The equation may seem simple enough: the more engaged your employees are at your company, the more productive they will be.
Boosting employee engagement has often resulted in HR launching various benefits, rewards, and recognition programs – from serving employees free gourmet meals at the cafeteria to subsidizing their Uber rides and dream vacations.
Despite all these perks, however, 85% of full-time employees worldwide are feeling disengaged and demotivated in the workplace, a 2017 Gallup study showed.
Without the proper feedback channels and tools, however, the challenge of enhancing employees’ day-to-day experience of the workplace can seem like a daunting task, one workforce psychologist told HR Tech News.
“Businesses need to recognize that employee engagement doesn’t happen via set-and-forget programs,” said Steve Bennetts, an employee experience management expert at software company Qualtrics.
“Instead, they need to keep checking in with employees to make sure that initiatives are working, and they need to be responsive to changing sentiment in the organization to stay ahead of the curve,” he said.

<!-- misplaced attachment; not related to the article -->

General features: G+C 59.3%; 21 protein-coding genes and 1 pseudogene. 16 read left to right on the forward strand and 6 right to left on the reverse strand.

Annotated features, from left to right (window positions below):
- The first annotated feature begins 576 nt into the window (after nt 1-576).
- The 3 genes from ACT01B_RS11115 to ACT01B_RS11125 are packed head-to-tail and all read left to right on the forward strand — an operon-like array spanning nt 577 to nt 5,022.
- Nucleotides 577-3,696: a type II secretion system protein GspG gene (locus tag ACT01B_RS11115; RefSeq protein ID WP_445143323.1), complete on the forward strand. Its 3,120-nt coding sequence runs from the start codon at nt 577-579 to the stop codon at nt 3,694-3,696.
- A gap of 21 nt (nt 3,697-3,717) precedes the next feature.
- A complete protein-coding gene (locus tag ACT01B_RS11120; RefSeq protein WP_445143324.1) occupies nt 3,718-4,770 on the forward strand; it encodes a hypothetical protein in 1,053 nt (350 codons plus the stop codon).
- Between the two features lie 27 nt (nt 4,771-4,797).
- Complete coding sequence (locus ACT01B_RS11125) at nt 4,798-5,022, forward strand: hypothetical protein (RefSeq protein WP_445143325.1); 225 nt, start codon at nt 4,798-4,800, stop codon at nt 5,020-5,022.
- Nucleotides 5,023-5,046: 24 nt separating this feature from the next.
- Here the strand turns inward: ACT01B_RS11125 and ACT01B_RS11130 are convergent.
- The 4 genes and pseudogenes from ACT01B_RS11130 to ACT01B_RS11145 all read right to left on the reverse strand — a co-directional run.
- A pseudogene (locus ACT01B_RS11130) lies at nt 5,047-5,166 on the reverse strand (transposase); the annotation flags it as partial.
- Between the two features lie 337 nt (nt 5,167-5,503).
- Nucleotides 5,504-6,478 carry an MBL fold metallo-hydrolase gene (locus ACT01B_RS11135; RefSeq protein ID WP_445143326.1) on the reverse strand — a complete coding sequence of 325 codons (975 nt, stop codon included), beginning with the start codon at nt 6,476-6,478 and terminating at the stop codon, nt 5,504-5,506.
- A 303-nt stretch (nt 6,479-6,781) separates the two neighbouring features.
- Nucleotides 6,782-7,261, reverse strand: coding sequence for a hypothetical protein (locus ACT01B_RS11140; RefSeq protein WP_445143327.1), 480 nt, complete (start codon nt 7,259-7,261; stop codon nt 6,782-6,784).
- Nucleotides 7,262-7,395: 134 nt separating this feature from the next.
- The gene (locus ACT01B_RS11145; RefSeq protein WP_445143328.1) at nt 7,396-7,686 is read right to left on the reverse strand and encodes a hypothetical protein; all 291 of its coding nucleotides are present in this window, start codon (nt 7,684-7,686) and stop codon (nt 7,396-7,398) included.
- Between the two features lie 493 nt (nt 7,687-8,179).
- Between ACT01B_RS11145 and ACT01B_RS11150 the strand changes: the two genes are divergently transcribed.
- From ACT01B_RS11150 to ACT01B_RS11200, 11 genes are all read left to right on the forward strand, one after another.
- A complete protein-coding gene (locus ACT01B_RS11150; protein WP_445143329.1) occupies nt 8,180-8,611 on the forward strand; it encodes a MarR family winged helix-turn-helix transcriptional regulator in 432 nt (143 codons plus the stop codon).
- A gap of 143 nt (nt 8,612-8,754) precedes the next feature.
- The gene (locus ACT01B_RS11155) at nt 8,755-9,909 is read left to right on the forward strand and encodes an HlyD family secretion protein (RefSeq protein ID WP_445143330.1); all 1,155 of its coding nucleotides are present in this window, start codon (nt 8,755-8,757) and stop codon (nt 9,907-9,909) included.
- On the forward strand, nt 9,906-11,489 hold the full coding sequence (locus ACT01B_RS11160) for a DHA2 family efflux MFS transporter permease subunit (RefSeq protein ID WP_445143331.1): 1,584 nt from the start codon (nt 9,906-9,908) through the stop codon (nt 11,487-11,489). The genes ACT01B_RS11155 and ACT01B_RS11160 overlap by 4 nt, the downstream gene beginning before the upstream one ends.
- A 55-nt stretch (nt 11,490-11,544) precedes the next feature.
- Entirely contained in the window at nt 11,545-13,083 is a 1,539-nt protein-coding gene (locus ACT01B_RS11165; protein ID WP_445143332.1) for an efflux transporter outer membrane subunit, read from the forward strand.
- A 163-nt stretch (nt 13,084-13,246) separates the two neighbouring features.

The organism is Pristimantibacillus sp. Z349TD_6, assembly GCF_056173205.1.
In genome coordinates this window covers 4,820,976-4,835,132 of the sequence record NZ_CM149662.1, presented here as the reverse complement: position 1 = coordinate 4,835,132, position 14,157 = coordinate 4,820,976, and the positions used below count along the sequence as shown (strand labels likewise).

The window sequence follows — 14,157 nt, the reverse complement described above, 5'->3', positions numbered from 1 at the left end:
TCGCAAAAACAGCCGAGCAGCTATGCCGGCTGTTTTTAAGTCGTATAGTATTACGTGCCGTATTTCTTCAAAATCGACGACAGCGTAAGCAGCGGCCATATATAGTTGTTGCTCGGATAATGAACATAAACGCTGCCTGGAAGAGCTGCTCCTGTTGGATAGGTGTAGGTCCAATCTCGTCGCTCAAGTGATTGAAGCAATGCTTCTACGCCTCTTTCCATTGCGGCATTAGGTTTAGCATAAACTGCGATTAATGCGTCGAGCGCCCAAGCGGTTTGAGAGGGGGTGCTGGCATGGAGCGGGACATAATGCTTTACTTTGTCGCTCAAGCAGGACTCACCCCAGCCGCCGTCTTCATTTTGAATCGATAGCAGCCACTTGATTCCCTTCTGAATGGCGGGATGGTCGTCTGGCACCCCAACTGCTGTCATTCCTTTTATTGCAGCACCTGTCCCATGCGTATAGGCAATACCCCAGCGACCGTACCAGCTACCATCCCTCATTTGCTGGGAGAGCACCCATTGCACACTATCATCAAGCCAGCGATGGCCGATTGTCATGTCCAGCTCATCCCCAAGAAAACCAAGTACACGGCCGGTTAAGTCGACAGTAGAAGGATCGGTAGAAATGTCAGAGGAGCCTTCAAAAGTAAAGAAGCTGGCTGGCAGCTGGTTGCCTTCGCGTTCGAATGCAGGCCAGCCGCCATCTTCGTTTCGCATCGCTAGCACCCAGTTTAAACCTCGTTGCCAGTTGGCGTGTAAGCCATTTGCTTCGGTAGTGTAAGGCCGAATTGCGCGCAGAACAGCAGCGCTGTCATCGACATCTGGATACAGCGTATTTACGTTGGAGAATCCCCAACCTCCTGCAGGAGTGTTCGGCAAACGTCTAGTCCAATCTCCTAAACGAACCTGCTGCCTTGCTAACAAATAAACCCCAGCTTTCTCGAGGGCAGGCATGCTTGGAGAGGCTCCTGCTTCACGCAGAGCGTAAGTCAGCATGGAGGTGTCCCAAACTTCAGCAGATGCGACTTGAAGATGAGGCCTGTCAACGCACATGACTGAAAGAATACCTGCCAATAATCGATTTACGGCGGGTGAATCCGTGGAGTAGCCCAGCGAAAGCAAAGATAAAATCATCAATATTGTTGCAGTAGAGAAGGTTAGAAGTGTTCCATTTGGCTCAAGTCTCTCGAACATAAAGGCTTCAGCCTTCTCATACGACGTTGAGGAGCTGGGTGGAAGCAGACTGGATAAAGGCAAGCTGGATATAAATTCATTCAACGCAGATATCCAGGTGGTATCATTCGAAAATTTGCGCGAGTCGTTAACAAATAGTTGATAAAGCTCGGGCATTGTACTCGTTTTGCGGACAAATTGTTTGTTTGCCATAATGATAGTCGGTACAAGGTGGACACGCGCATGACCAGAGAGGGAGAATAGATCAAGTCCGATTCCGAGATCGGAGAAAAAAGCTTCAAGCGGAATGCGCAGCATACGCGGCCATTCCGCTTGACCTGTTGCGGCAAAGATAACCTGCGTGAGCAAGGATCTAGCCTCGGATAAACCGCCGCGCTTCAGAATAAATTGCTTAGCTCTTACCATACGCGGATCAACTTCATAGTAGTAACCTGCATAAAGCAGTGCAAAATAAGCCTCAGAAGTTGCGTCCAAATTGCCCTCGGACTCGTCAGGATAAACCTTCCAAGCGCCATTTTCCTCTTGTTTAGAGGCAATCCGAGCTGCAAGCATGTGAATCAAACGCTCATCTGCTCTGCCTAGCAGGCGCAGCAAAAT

Analytics tools such as employee surveys – along with a culture that values feedback – are vital to taking the guesswork out of employee engagement, advised Bennetts.
“A census employee engagement survey is foundational and exposes areas of strength and opportunity that leaders can act on,” he said. The tool is said to capture episodes in the employee experience that need to be measured frequently via pulse or lifecycle surveys.
“A single point-in-time survey is an important first step to making sure leaders truly know what motivates team members,” Bennetts said.
Qualtrics has seen “too many managers [who] think they know what motivates employees, only to discover that their initiatives barely make a difference.” These managers often end up discouraged by what they perceive as “wasted investment.”
Using an experience management software turns anecdotal evidence into hard data, which can guide even inexperienced people managers toward engagement strategies ideal for their team.
“Once they have a clear picture of what motivates and demotivates employees, they can begin to enact meaningful change that gets to the heart of why employees want to work at certain companies,” said Bennetts. “It usually goes beyond gimmicks like free breakfast or casual Fridays.”